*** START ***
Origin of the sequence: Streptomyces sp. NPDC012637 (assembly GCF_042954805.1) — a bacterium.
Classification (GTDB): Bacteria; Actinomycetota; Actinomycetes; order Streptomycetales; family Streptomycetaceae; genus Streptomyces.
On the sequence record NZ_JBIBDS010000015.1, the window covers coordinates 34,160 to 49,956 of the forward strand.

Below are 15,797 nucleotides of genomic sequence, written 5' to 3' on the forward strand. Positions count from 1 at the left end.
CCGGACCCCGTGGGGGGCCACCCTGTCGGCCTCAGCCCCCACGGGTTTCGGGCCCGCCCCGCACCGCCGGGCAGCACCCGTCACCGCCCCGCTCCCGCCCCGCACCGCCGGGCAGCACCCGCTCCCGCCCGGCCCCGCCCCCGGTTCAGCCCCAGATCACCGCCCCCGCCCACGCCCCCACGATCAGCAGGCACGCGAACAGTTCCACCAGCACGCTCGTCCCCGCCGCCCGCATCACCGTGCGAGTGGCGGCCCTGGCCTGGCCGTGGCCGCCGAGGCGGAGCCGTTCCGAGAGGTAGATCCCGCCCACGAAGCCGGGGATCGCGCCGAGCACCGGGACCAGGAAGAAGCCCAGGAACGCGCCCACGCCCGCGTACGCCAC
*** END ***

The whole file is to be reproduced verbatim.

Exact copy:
Origin of the sequence: Streptomyces sp. NPDC012637 (assembly GCF_042954805.1) — a bacterium.
Classification (GTDB): Bacteria; Actinomycetota; Actinomycetes; order Streptomycetales; family Streptomycetaceae; genus Streptomyces.
On the sequence record NZ_JBIBDS010000015.1, the window covers coordinates 34,160 to 49,956 of the forward strand.

Below are 15,797 nucleotides of genomic sequence, written 5' to 3' on the forward strand. Positions count from 1 at the left end.
CCGGACCCCGTGGGGGGCCACCCTGTCGGCCTCAGCCCCCACGGGTTTCGGGCCCGCCCCGCACCGCCGGGCAGCACCCGTCACCGCCCCGCTCCCGCCCCGCACCGCCGGGCAGCACCCGCTCCCGCCCGGCCCCGCCCCCGGTTCAGCCCCAGATCACCGCCCCCGCCCACGCCCCCACGATCAGCAGGCACGCGAACAGTTCCACCAGCACGCTCGTCCCCGCCGCCCGCATCACCGTGCGAGTGGCGGCCCTGGCCTGGCCGTGGCCGCCGAGGCGGAGCCGTTCCGAGAGGTAGATCCCGCCCACGAAGCCGGGGATCGCGCCGAGCACCGGGACCAGGAAGAAGCCCAGGAACGCGCCCACGCCCGCGTACGCCAC